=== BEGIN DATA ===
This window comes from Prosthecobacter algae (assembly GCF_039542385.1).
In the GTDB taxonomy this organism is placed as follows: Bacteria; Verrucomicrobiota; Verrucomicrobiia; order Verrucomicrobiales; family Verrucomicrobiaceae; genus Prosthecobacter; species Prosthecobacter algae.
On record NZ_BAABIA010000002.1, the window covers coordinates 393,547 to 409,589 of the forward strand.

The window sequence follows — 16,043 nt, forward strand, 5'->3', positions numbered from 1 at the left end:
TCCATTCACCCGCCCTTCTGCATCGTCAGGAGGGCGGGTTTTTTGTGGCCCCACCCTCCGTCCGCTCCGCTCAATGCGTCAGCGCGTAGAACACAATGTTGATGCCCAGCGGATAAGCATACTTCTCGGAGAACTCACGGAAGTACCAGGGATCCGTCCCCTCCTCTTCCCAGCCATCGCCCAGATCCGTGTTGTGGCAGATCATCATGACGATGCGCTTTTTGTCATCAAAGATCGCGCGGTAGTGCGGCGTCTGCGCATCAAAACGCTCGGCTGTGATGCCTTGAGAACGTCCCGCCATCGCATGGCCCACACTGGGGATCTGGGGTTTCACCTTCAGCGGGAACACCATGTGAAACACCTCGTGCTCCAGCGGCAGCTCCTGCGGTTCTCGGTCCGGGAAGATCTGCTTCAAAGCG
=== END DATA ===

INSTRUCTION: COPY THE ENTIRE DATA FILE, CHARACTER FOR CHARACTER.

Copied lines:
This window comes from Prosthecobacter algae (assembly GCF_039542385.1).
In the GTDB taxonomy this organism is placed as follows: Bacteria; Verrucomicrobiota; Verrucomicrobiia; order Verrucomicrobiales; family Verrucomicrobiaceae; genus Prosthecobacter; species Prosthecobacter algae.
On record NZ_BAABIA010000002.1, the window covers coordinates 393,547 to 409,589 of the forward strand.

The window sequence follows — 16,043 nt, forward strand, 5'->3', positions numbered from 1 at the left end:
TCCATTCACCCGCCCTTCTGCATCGTCAGGAGGGCGGGTTTTTTGTGGCCCCACCCTCCGTCCGCTCCGCTCAATGCGTCAGCGCGTAGAACACAATGTTGATGCCCAGCGGATAAGCATACTTCTCGGAGAACTCACGGAAGTACCAGGGATCCGTCCCCTCCTCTTCCCAGCCATCGCCCAGATCCGTGTTGTGGCAGATCATCATGACGATGCGCTTTTTGTCATCAAAGATCGCGCGGTAGTGCGGCGTCTGCGCATCAAAACGCTCGGCTGTGATGCCTTGAGAACGTCCCGCCATCGCATGGCCCACACTGGGGATCTGGGGTTTCACCTTCAGCGGGAACACCATGTGAAACACCTCGTGCTCCAGCGGCAGCTCCTGCGGTTCTCGGTCCGGGAAGATCTGCTTCAAAGCG